Spending on the NHS in England has more than doubled since Labour came to power.
By Adam Brimelow
BBC News Health Correspondent
But with parts of the service in financial crisis, attention has focussed on how well the money is being used.
The key question is: are we getting value for money?
Over the last 18 months or so health economists have been trying to work out a meaningful way of measuring productivity that includes the quality, rather than just the quantity, of its services.
This week the Office for National statistics presented a progress report.
It concluded that by most assessments productivity is stagnant or even falling, but it accepts that the figures need refining.
At the cardiac unit in the Royal Brompton hospital in London patients listed for operations are put through a "fit for surgery" assessment.
Those who are fit enough are put on a fast track scheme to get them home soon after surgery.
It is an example of what the government calls the "productivity pot of gold" in the NHS, freeing up bed space, cutting cancellations and saving money.
Alvin Robins, who's expecting his heart by pass operation next month, is pleased to be on the scheme.
"It gets me out of the way so that they can use my bed for someone else who needs it maybe more urgently.
"I can see that it's saving them money. It also gives me confidence that they think I'm well enough to receive this sort of treatment.
"Therefore it gives me confidence that my recovery should be fairly quick."
With a quarter of trusts in deficit the need to improve productivity has never been more urgent.
But how do you measure productivity in an organisation as complex as the NHS?
Until now it has been a relatively crude exercise, dividing outputs (such as operations, prescriptions or ambulance trips) by inputs (the resources put in).
The ONS calculates that on this basis productivity in the health service has been falling for the past decade, by between 0.6% and 1.3% a year.
But its executive director Joe Grice says these figures - drawn from the national accounts - don't tell the full story.
"The national accounts are a very broad brush measure of performance.
"And we are aware that the figures in the national accounts - the methodology we use - doesn't take any account of quality change.
"And accounting for that quality change is clearly very important to patients certainly and indeed to us as taxpayers as the providers of those services."
The ONS is playing it safe. Alongside its verdict of falling productivity in the NHS, it's presented another that says it is stable, and a third that says it is improving.
The latter two take in tests of quality, such as survival rates and waiting times.
But there is another factor included in the third verdict - taking it into positive territory.
This gives weight to an increased value of health in a more prosperous society - such as the loss of higher earnings if you are sick.
The ONS now wants a national debate to decide on the best approach.
It admits that a priority for the future must be better information on primary care.
Nigel Edwards from the NHS confederation, which speaks for health trusts, says the focus should be on patients with long-term conditions such as asthma or diabetes.
"If we can really concentrate on helping them manage their own conditions, support them with specialist nurses or other specialist staff in the community, we may be able to prevent the deterioration of their condition or acute exacerbations which require them to go into hospital.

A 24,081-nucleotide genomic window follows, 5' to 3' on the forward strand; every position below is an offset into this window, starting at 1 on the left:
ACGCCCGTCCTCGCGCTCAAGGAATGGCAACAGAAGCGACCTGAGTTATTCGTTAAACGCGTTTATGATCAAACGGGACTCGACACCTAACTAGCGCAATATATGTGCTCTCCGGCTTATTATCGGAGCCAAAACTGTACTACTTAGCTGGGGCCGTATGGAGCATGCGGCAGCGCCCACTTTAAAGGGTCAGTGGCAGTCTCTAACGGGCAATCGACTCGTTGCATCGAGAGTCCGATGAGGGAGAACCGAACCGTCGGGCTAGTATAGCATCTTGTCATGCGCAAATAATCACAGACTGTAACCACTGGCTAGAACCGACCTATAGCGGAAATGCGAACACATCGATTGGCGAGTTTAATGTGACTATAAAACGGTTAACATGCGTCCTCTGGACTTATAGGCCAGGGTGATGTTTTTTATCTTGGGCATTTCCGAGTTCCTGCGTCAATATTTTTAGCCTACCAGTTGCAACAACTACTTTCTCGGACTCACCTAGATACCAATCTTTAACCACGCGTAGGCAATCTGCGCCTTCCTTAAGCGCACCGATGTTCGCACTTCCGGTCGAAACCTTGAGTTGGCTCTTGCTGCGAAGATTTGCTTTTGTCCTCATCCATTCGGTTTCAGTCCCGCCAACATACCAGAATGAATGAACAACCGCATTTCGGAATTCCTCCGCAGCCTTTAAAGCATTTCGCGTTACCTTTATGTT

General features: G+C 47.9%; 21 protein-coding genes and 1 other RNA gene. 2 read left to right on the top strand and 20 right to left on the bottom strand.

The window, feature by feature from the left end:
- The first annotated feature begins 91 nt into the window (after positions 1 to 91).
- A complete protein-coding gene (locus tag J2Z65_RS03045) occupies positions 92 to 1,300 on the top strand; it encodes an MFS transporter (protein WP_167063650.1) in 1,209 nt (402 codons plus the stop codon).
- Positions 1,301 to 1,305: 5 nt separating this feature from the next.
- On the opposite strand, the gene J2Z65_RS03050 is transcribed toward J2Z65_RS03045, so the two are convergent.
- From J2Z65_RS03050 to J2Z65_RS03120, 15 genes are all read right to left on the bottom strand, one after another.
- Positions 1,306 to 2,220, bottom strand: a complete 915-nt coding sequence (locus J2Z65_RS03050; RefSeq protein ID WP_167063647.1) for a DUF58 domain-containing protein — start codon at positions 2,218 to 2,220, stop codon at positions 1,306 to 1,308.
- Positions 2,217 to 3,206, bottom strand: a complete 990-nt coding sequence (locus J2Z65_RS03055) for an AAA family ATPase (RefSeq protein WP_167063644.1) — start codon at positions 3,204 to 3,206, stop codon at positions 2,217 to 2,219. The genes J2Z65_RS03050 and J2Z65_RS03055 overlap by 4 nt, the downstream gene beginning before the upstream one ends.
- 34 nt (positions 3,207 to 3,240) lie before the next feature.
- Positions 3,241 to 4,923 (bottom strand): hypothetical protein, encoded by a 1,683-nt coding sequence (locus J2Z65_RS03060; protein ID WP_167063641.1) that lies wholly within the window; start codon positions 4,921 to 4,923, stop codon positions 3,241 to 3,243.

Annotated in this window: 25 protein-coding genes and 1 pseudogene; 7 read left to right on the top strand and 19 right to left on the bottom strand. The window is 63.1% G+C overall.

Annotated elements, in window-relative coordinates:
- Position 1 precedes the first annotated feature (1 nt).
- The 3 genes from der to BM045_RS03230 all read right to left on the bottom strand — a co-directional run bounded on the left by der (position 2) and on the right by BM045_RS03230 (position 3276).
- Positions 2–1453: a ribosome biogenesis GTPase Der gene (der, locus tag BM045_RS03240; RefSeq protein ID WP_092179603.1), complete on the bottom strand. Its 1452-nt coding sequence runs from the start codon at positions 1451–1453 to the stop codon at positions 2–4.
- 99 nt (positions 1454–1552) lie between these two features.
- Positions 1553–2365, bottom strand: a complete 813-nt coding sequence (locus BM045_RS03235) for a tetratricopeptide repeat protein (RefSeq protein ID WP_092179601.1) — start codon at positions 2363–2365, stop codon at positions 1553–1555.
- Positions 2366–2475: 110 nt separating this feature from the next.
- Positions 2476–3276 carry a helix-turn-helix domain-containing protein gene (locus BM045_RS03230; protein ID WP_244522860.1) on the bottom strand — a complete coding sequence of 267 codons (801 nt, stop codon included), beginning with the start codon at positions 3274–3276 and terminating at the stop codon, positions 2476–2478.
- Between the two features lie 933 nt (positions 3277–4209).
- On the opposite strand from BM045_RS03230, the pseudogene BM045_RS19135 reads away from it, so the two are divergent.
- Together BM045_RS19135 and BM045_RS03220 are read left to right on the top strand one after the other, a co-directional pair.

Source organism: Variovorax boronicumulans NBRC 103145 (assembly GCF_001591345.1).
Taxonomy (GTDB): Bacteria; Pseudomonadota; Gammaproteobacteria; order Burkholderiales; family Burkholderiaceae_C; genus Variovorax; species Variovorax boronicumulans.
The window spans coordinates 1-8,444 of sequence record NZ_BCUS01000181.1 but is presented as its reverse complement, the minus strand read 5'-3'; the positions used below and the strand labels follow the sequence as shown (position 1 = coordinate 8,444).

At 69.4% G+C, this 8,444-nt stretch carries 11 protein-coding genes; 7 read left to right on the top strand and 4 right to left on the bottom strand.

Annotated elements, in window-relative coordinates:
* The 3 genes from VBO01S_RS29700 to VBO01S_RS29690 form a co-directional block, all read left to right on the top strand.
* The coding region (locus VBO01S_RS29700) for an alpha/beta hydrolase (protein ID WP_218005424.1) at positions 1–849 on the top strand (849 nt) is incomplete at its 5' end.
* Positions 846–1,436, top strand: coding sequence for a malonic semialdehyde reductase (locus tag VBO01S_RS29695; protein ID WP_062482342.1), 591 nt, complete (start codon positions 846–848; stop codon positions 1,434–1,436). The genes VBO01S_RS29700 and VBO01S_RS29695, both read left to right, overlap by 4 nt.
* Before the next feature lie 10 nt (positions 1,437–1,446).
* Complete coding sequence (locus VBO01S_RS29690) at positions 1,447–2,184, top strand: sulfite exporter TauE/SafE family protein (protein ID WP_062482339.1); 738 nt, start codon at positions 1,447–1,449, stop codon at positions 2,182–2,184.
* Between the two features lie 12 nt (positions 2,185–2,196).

"Incidentally that would count as a loss of productivity in the way that we currently measure it but obviously it's a much better use of resources.
"It may be cheaper but it's certainly better for the patient."
On the treadmill at his local gym in east London, Bert Duffus has taken this approach one step further.
Like his father and uncle before him, he has developed diabetes.
But he is part of the NHS "expert patient" programme, managing the condition largely by himself.
And through diet and exercise, he's avoided the need for prescriptions.
"I didn't want to go and see my GP every few weeks to get new medication and new tablets.
"Because there's all sorts of medication coming in and you don't know the side effects. I didn't want to be dependent on medication to control my life.
"I want to control my own life my own way. I know eventually I probably will go on medication but at forty nine I'm too young."
The ONS says it is unlikely that a single number for productivity will ever capture all the costs and benefits of the NHS.
But it wants to develop a more sophisticated and accurate measure.
Professor John Appleby from the health research group the King's Fund says emphasis should be given to asking patients "are you healthier?".
It is already happening in the private sector and at some independent treatment centres.
Professor Appleby says it could help to deliver a useful measure of productivity in the health service, and would also inform patient choice.
"The crucial bit of information that patients really want in order to make their choices is what is the impact on their health going to be of going to hospital A or hospital B.
"The trouble is we don't produce that kind of information in the health service.
"We simply do not have a proper measure of the impact that a hospital will have on somebody's health."
Clearly there's a long way to go on this, but the intention is to arrive at a consensus - after consultation - on how to measure productivity in the health service.
But the issue is so politically fraught - that this aspiration may prove to be hopelessly optimistic.